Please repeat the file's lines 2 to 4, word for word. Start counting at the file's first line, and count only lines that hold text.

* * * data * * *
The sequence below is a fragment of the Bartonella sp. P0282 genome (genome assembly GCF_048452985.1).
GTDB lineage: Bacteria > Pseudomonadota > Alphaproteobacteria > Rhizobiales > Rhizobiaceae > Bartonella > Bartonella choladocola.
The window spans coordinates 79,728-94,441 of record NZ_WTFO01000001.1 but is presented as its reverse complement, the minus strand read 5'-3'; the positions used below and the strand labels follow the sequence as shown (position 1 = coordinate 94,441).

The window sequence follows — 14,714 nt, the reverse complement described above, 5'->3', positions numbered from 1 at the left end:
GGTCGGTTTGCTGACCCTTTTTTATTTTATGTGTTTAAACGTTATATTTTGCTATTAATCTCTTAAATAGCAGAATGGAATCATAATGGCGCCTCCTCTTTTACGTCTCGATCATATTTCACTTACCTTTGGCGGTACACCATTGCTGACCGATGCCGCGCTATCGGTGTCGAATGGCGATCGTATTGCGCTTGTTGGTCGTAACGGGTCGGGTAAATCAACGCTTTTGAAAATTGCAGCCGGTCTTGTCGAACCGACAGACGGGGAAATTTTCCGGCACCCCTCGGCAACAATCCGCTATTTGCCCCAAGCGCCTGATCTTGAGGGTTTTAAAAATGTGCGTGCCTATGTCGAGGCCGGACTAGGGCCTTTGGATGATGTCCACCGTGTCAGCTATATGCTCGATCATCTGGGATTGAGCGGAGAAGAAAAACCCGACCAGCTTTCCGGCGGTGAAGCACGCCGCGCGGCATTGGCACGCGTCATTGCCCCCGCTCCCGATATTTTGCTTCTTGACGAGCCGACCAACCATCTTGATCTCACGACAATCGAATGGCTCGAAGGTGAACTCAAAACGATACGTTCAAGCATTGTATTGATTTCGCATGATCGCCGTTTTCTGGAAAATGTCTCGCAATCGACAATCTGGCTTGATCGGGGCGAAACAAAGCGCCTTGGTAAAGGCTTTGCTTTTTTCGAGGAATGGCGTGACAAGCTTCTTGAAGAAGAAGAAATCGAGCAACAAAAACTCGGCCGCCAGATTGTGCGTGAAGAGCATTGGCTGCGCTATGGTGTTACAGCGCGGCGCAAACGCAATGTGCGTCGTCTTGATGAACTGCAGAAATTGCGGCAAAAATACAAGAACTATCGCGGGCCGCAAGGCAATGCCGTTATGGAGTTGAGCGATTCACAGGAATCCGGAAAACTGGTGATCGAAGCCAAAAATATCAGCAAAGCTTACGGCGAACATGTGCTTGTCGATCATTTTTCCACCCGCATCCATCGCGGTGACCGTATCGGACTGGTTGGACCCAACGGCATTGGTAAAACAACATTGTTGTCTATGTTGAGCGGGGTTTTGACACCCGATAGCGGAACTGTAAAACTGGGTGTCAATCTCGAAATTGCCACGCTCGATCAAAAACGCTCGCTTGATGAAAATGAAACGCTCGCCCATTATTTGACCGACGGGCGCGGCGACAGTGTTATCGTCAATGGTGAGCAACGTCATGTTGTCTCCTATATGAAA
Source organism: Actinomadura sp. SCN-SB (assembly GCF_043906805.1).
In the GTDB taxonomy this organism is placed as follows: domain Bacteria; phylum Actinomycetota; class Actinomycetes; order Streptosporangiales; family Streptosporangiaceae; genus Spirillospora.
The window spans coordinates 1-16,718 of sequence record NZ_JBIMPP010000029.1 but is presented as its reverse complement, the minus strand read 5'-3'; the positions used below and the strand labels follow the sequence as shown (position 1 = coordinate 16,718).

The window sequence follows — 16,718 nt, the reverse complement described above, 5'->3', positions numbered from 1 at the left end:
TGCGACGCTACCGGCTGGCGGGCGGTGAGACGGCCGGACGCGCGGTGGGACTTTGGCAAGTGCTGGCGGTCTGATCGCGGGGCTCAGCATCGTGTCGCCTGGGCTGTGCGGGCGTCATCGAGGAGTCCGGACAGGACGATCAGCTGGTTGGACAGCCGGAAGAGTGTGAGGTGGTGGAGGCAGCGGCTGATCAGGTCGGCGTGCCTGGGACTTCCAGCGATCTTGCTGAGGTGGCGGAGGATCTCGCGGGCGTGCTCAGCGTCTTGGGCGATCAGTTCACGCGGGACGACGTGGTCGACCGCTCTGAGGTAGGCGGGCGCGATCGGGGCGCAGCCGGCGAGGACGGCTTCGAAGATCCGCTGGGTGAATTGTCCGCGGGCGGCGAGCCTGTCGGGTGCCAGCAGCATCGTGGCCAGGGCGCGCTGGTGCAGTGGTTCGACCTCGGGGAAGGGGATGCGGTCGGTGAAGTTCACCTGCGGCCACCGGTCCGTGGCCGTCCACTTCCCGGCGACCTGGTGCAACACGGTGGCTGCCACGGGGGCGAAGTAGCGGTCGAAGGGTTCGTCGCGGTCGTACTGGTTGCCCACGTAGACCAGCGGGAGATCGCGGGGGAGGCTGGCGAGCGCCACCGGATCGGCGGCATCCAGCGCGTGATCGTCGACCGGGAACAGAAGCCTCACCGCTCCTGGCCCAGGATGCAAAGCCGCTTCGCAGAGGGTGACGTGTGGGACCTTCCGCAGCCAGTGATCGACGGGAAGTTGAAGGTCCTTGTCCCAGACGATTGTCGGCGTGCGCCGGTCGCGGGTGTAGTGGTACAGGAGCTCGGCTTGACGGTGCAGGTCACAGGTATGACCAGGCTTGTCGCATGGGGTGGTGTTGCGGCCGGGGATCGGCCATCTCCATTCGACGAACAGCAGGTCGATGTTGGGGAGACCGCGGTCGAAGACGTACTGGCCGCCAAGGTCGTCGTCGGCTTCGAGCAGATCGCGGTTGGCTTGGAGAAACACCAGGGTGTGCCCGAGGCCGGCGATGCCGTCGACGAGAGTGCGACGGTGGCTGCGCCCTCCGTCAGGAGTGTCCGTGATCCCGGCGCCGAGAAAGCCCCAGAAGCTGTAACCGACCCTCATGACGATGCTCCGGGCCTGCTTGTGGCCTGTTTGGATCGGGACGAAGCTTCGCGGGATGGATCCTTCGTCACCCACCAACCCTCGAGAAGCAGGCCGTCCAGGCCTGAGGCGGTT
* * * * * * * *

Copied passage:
GTDB lineage: Bacteria > Pseudomonadota > Alphaproteobacteria > Rhizobiales > Rhizobiaceae > Bartonella > Bartonella choladocola.
The window spans coordinates 79,728-94,441 of record NZ_WTFO01000001.1 but is presented as its reverse complement, the minus strand read 5'-3'; the positions used below and the strand labels follow the sequence as shown (position 1 = coordinate 94,441).

The window sequence follows — 14,714 nt, the reverse complement described above, 5'->3', positions numbered from 1 at the left end: